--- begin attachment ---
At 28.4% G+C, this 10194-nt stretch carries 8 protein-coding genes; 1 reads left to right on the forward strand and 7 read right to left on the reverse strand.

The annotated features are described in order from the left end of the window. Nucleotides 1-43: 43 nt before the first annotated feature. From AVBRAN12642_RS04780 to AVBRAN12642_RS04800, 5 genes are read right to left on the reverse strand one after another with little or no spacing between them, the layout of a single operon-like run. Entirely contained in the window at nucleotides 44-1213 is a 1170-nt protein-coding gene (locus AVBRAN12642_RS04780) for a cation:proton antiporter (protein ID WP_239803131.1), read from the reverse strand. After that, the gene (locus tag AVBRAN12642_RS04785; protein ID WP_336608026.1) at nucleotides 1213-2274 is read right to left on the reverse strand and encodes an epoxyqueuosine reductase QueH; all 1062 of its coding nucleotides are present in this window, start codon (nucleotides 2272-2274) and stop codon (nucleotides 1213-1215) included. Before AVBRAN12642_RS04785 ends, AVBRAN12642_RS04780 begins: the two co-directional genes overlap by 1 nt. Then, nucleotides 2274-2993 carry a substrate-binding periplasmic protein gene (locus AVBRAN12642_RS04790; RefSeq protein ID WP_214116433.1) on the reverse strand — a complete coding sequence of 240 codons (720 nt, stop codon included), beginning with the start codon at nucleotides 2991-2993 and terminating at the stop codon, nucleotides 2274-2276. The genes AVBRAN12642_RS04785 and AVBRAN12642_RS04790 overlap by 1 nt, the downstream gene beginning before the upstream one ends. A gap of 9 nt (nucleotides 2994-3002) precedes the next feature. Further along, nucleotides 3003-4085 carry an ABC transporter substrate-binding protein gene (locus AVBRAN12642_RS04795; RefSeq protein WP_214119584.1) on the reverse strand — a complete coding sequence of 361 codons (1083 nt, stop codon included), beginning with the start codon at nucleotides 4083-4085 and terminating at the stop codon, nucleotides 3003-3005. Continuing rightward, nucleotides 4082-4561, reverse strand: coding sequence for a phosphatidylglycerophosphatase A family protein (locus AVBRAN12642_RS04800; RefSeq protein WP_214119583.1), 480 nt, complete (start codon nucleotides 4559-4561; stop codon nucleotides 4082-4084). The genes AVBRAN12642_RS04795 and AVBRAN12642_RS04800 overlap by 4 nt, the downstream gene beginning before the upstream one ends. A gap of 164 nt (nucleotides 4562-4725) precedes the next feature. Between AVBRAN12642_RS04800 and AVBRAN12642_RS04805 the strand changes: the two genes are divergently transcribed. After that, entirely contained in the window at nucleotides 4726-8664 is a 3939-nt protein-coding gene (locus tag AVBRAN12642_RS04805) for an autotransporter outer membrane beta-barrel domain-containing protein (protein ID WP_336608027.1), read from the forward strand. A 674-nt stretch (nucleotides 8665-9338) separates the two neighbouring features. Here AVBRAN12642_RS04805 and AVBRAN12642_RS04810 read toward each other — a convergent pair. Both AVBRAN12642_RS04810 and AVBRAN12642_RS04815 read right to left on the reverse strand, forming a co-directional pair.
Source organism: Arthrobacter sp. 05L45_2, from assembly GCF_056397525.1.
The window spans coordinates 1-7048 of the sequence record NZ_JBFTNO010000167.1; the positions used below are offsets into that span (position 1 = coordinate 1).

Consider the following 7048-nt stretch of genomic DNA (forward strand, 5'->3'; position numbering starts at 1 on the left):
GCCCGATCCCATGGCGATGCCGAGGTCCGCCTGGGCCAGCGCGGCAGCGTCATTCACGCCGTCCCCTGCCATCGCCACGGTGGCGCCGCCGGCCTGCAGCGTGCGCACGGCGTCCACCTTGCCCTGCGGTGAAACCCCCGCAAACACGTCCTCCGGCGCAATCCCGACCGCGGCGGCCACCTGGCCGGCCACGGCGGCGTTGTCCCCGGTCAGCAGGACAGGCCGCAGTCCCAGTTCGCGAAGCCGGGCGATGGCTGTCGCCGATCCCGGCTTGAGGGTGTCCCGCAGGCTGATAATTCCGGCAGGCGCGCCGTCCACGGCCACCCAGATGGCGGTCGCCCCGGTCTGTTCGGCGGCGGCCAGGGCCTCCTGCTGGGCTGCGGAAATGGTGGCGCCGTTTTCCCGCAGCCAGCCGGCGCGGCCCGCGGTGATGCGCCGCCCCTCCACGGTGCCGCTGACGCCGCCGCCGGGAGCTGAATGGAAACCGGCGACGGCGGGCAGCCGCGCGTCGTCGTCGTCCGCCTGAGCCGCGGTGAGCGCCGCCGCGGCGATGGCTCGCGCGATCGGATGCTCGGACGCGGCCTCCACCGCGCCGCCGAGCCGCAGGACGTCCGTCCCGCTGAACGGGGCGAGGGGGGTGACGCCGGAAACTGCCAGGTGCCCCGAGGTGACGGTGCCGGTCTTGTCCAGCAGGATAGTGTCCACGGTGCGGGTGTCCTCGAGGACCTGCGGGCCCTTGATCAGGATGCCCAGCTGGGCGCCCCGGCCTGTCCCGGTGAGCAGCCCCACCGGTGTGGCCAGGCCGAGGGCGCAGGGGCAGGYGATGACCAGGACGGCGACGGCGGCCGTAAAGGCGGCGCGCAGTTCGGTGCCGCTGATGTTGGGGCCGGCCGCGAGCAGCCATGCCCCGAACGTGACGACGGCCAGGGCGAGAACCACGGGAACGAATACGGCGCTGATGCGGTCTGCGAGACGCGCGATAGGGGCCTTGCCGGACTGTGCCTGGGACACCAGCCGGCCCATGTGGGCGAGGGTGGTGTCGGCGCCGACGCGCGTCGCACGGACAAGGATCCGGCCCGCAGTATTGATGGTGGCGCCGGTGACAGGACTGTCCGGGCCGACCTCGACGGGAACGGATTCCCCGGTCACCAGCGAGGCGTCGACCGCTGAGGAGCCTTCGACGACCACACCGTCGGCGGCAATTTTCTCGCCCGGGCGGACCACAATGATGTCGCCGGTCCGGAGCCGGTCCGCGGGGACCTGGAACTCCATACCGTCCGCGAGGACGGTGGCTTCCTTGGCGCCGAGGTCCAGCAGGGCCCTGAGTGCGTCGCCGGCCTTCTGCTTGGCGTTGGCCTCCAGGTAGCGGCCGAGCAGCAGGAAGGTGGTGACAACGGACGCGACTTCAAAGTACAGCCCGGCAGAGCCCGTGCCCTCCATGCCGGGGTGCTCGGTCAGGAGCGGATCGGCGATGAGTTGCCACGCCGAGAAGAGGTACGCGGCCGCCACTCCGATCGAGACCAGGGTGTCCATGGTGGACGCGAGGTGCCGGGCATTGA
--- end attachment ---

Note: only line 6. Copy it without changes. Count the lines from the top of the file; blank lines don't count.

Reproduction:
GCCCGATCCCATGGCGATGCCGAGGTCCGCCTGGGCCAGCGCGGCAGCGTCATTCACGCCGTCCCCTGCCATCGCCACGGTGGCGCCGCCGGCCTGCAGCGTGCGCACGGCGTCCACCTTGCCCTGCGGTGAAACCCCCGCAAACACGTCCTCCGGCGCAATCCCGACCGCGGCGGCCACCTGGCCGGCCACGGCGGCGTTGTCCCCGGTCAGCAGGACAGGCCGCAGTCCCAGTTCGCGAAGCCGGGCGATGGCTGTCGCCGATCCCGGCTTGAGGGTGTCCCGCAGGCTGATAATTCCGGCAGGCGCGCCGTCCACGGCCACCCAGATGGCGGTCGCCCCGGTCTGTTCGGCGGCGGCCAGGGCCTCCTGCTGGGCTGCGGAAATGGTGGCGCCGTTTTCCCGCAGCCAGCCGGCGCGGCCCGCGGTGATGCGCCGCCCCTCCACGGTGCCGCTGACGCCGCCGCCGGGAGCTGAATGGAAACCGGCGACGGCGGGCAGCCGCGCGTCGTCGTCGTCCGCCTGAGCCGCGGTGAGCGCCGCCGCGGCGATGGCTCGCGCGATCGGATGCTCGGACGCGGCCTCCACCGCGCCGCCGAGCCGCAGGACGTCCGTCCCGCTGAACGGGGCGAGGGGGGTGACGCCGGAAACTGCCAGGTGCCCCGAGGTGACGGTGCCGGTCTTGTCCAGCAGGATAGTGTCCACGGTGCGGGTGTCCTCGAGGACCTGCGGGCCCTTGATCAGGATGCCCAGCTGGGCGCCCCGGCCTGTCCCGGTGAGCAGCCCCACCGGTGTGGCCAGGCCGAGGGCGCAGGGGCAGGYGATGACCAGGACGGCGACGGCGGCCGTAAAGGCGGCGCGCAGTTCGGTGCCGCTGATGTTGGGGCCGGCCGCGAGCAGCCATGCCCCGAACGTGACGACGGCCAGGGCGAGAACCACGGGAACGAATACGGCGCTGATGCGGTCTGCGAGACGCGCGATAGGGGCCTTGCCGGACTGTGCCTGGGACACCAGCCGGCCCATGTGGGCGAGGGTGGTGTCGGCGCCGACGCGCGTCGCACGGACAAGGATCCGGCCCGCAGTATTGATGGTGGCGCCGGTGACAGGACTGTCCGGGCCGACCTCGACGGGAACGGATTCCCCGGTCACCAGCGAGGCGTCGACCGCTGAGGAGCCTTCGACGACCACACCGTCGGCGGCAATTTTCTCGCCCGGGCGGACCACAATGATGTCGCCGGTCCGGAGCCGGTCCGCGGGGACCTGGAACTCCATACCGTCCGCGAGGACGGTGGCTTCCTTGGCGCCGAGGTCCAGCAGGGCCCTGAGTGCGTCGCCGGCCTTCTGCTTGGCGTTGGCCTCCAGGTAGCGGCCGAGCAGCAGGAAGGTGGTGACAACGGACGCGACTTCAAAGTACAGCCCGGCAGAGCCCGTGCCCTCCATGCCGGGGTGCTCGGTCAGGAGCGGATCGGCGATGAGTTGCCACGCCGAGAAGAGGTACGCGGCCGCCACTCCGATCGAGACCAGGGTGTCCATGGTGGACGCGAGGTGCCGGGCATTGA